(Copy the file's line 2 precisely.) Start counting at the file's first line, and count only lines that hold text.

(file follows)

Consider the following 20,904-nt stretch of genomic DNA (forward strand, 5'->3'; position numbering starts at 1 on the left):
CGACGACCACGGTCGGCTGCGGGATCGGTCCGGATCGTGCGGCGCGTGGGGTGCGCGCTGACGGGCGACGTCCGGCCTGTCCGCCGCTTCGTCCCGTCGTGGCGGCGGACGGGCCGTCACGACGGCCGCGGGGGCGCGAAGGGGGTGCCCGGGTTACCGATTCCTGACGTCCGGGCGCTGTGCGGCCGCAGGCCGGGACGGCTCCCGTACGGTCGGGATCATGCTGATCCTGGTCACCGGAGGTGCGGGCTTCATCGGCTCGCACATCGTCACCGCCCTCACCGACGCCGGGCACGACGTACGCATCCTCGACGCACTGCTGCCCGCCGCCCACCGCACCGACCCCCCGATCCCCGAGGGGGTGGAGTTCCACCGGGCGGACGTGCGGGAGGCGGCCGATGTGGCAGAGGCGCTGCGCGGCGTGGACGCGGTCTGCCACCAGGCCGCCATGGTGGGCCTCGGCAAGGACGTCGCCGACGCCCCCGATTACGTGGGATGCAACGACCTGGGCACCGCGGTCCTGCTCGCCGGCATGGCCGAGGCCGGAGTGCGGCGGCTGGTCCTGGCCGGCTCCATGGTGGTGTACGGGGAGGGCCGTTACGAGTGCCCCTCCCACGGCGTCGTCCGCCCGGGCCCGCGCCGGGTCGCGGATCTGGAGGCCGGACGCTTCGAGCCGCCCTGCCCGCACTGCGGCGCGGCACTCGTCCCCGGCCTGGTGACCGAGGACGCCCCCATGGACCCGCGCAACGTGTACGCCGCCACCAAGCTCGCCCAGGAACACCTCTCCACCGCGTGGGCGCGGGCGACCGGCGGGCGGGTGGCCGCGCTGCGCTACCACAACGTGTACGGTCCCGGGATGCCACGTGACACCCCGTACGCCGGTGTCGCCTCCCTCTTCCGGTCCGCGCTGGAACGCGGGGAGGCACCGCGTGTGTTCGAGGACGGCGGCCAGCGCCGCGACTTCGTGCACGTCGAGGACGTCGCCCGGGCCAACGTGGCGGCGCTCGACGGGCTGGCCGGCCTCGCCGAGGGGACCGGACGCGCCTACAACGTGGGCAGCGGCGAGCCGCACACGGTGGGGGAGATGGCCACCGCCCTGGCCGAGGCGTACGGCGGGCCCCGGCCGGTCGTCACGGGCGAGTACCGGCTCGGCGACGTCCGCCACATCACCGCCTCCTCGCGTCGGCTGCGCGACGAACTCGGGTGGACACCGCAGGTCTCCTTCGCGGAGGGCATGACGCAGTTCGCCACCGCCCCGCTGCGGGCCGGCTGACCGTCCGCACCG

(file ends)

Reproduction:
CGACGACCACGGTCGGCTGCGGGATCGGTCCGGATCGTGCGGCGCGTGGGGTGCGCGCTGACGGGCGACGTCCGGCCTGTCCGCCGCTTCGTCCCGTCGTGGCGGCGGACGGGCCGTCACGACGGCCGCGGGGGCGCGAAGGGGGTGCCCGGGTTACCGATTCCTGACGTCCGGGCGCTGTGCGGCCGCAGGCCGGGACGGCTCCCGTACGGTCGGGATCATGCTGATCCTGGTCACCGGAGGTGCGGGCTTCATCGGCTCGCACATCGTCACCGCCCTCACCGACGCCGGGCACGACGTACGCATCCTCGACGCACTGCTGCCCGCCGCCCACCGCACCGACCCCCCGATCCCCGAGGGGGTGGAGTTCCACCGGGCGGACGTGCGGGAGGCGGCCGATGTGGCAGAGGCGCTGCGCGGCGTGGACGCGGTCTGCCACCAGGCCGCCATGGTGGGCCTCGGCAAGGACGTCGCCGACGCCCCCGATTACGTGGGATGCAACGACCTGGGCACCGCGGTCCTGCTCGCCGGCATGGCCGAGGCCGGAGTGCGGCGGCTGGTCCTGGCCGGCTCCATGGTGGTGTACGGGGAGGGCCGTTACGAGTGCCCCTCCCACGGCGTCGTCCGCCCGGGCCCGCGCCGGGTCGCGGATCTGGAGGCCGGACGCTTCGAGCCGCCCTGCCCGCACTGCGGCGCGGCACTCGTCCCCGGCCTGGTGACCGAGGACGCCCCCATGGACCCGCGCAACGTGTACGCCGCCACCAAGCTCGCCCAGGAACACCTCTCCACCGCGTGGGCGCGGGCGACCGGCGGGCGGGTGGCCGCGCTGCGCTACCACAACGTGTACGGTCCCGGGATGCCACGTGACACCCCGTACGCCGGTGTCGCCTCCCTCTTCCGGTCCGCGCTGGAACGCGGGGAGGCACCGCGTGTGTTCGAGGACGGCGGCCAGCGCCGCGACTTCGTGCACGTCGAGGACGTCGCCCGGGCCAACGTGGCGGCGCTCGACGGGCTGGCCGGCCTCGCCGAGGGGACCGGACGCGCCTACAACGTGGGCAGCGGCGAGCCGCACACGGTGGGGGAGATGGCCACCGCCCTGGCCGAGGCGTACGGCGGGCCCCGGCCGGTCGTCACGGGCGAGTACCGGCTCGGCGACGTCCGCCACATCACCGCCTCCTCGCGTCGGCTGCGCGACGAACTCGGGTGGACACCGCAGGTCTCCTTCGCGGAGGGCATGACGCAGTTCGCCACCGCCCCGCTGCGGGCCGGCTGACCGTCCGCACCG